8 Feb 2017

29 Pike River effigies 'really hits home'

6:57 pm on 8 February 2017

Solid Energy trucks heading for Pike River turned back after being confronted with effigies of the 29 men who died in the mine's fatal explosion.

The effigies were part of an ongoing protest by some of the family members of those who died, to prevent Solid Energy, which owns the mine, from entering the site.

The mine exploded in 2010 and Solid Energy, which owned the mine, has maintained since then entering it would not be safe.

Two trucks and three men approached the picket line this morning, but, upon seeing the effigies, turned around.

Protesters had not seen them since.

Anna Osborne, whose husband Milton died in the mine, said the effigies were a powerful statement to the government that the families were not going anywhere.

"Twenty-nine seems quite a small amount until we put 29 effigies up on the road", Mrs Osborne said.

"Our loved ones deserve a lot better and the government doesn't appear to be listening to families".

Effigies of the 29 victims at the road leading to the Pike River mine on 8 February 2017.

Effigies of the 29 victims at the road leading to the Pike River mine. Photo: Supplied

The families wanted truth, justice and accountability for their men, Mrs Osborne said.

"This is New Zealand, not a third world country, and we don't leave dead men lying there without any investigation."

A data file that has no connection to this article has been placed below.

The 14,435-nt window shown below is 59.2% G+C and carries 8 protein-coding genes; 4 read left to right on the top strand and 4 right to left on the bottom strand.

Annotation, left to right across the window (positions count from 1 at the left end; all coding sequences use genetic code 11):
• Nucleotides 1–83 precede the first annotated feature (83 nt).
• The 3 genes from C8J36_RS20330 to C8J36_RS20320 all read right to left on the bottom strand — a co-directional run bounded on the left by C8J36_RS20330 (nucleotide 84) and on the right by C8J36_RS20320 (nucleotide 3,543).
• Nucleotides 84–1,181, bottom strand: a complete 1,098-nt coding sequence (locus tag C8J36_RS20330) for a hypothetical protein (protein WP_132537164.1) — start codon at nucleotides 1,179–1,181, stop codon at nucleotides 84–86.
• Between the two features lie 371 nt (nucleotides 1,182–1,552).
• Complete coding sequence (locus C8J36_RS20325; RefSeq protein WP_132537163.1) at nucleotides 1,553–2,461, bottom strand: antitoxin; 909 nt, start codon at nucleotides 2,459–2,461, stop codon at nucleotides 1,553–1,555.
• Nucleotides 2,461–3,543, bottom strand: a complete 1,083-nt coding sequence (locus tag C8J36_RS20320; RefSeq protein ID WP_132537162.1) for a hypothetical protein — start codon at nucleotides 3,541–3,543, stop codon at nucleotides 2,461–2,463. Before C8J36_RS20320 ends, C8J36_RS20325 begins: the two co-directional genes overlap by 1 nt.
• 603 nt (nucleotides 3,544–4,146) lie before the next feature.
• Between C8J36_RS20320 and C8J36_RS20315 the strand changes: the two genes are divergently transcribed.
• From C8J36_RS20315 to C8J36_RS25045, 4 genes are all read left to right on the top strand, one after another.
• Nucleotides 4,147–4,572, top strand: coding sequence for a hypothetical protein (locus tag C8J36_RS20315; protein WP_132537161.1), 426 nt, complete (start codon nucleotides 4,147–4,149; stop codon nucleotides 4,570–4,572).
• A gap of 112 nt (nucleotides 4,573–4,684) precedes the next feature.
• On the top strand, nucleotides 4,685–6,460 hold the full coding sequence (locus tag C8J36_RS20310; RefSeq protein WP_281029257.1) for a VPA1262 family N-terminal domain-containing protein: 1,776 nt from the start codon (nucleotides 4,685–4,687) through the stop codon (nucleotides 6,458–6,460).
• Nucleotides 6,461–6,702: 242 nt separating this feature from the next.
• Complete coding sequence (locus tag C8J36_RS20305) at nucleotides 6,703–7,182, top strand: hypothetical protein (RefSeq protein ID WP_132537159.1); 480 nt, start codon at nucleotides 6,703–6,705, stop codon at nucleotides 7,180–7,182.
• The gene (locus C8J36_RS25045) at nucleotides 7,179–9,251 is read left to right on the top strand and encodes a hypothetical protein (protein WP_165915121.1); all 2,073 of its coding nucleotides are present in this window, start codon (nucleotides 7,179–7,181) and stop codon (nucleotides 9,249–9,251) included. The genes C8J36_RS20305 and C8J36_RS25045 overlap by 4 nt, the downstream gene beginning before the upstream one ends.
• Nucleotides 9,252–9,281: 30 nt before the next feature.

Bernie Monk, whose son died in the disaster, said the 29 effigies made an impact.

"When you see these big guys standing on the road, 29 of them, it really hits home. It was quite emotional."

Mrs Osborne believed the mine was not too dangerous to enter, and it could reveal important evidence to reveal "the culprits" who caused the miners' deaths.

"If there were men waiting to come out [at the top of the drift], and no one went to rescue them, to me that's manslaughter."

Prime Minster Bill English plans to meet with some of the family members next week in Wellington.

Meanwhile, Solid Energy has had to ask for more time to permanently seal the Pike River Mine.

Solid Energy said it had been prevented from putting the final seal in place within the original timeframe, which was this month.

Worksafe said it now had until the end of June to do so.

Mr Monk said he believed their sustained protests had caused the delay.

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